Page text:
The June CPI report showed that U.S. inflation rose at an annualized rate of 9.1 percent, a fresh COVID-19 pandemic high. The reading was worse than expected and prices continue to rise despite the Federal Reserve’s aggressive tightening. Inflation impacts most sectors of the economy, including the housing market, which was otherwise quite strong over the last two years.
Meanwhile, U.S. housing markets have shown signs of stagnation and some economists are predicting a crash in the housing market. Recession fears are also adding to the turmoil in the housing market.
Real assets tend to do well during periods of high inflation.
Real assets, which include real estate, commodities, and gold, tend to do well during periods of high inflation as investors seek solace in them. Growth stocks are usually impacted negatively during inflation, and so are companies with less or no pricing power.
How does inflation affect the housing market?
Inflation has a multi-faced impact on the housing market. First, during inflationary times, the cost of building a home goes up. Looking at the current market dynamics, the cost of building a house has increased significantly over the last 18 months as prices of everything from land, labor, lumber, steel, and cement have spiked.
Higher inflation also invariably leads to higher home prices. The relationship would hold as long as inflation is within reasonable limits. However, when inflation rises at a rapid pace, as is the case currently, inflation tends to have a negative impact on home prices.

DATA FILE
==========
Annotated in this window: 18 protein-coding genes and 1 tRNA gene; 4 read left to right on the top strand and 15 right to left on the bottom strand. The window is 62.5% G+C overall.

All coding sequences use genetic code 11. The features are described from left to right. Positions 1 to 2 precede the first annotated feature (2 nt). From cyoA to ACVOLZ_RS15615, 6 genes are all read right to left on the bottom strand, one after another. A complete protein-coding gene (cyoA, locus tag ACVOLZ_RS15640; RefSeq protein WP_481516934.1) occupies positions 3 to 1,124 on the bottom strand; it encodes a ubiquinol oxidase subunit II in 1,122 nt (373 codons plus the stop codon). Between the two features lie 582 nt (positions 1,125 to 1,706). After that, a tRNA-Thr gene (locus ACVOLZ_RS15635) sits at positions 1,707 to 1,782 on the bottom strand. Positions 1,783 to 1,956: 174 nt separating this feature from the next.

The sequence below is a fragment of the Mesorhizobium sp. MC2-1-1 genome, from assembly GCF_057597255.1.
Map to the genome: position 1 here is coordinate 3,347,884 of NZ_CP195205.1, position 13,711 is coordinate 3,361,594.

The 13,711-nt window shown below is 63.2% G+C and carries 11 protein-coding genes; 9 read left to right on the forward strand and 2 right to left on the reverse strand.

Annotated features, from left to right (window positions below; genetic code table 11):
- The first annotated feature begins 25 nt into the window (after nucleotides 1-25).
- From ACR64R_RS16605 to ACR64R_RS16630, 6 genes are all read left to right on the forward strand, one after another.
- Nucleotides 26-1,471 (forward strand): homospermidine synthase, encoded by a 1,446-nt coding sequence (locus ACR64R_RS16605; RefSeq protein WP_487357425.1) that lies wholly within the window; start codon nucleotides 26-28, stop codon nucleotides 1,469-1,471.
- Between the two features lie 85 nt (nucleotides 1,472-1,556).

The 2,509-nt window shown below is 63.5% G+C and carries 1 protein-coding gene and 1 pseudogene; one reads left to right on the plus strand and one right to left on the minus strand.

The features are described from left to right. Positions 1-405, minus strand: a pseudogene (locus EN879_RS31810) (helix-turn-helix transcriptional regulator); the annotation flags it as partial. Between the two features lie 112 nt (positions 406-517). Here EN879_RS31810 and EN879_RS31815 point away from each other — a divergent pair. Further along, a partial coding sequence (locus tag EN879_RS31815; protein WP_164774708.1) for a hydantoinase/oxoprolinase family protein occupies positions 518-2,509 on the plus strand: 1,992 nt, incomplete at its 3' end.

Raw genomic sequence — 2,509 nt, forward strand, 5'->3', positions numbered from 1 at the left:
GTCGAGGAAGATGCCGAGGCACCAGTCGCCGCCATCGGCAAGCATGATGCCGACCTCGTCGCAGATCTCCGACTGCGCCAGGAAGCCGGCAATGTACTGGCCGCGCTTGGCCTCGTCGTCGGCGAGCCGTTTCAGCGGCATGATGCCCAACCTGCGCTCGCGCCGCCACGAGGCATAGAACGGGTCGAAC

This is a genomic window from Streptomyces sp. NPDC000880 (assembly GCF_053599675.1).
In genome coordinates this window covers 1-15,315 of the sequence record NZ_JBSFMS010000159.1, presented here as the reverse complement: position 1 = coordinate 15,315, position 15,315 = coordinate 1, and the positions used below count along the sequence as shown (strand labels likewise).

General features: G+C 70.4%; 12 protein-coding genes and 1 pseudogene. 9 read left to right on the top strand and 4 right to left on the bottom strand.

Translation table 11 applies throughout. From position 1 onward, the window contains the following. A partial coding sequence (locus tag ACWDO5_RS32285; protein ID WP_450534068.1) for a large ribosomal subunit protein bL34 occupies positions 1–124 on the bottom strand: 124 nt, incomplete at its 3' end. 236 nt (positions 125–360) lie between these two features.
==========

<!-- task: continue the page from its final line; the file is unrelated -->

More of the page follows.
Rising interest rates lower home affordability.
Home affordability in the U.S. is already running at multi-year lows. This means that it's costly to buy a house for the average buyer. While wages have also increased, home prices have risen even sharper.
Mortgage rates are rising and buyers are holding back on purchases.
With inflation running red hot, the U.S. Federal Reserve has raised rates by 150 basis points so far in 2022 and the stage looks set for another 75 basis points at the July meeting. Mortgage rates, which dipped to their all-time lows in 2021, have now climbed to multi-year highs. The combination of high home prices and higher mortgage rates doesn't bode well for home buyers.
Typically, buyers hold back on home purchases when mortgage rates are rising. This lowers the demand for housing and prices tend to fall. Incidentally, a lot of people have been canceling their deals to buy homes amid the rising mortgage rates and fears of a housing market crash.
So far, rising mortgage rates haven't had much impact on home prices even as the market has started to transition from a sellers’ market to a buyers’ market. Due to the rising cost of building homes, prices haven't crashed as many have been anticipating.
Not many see a housing market crash.
While some people believe that a housing market crash is on the horizon, not many agree. Despite rising inflation and a slowing economy, the U.S. job market has held off pretty well. A strong employment market supports home prices.
While it might sound counterintuitive, the housing market doesn't necessarily crash in a recession. While U.S. home prices plunged during the 2008-2009 recession, there have been instances when home prices actually rose during recessions.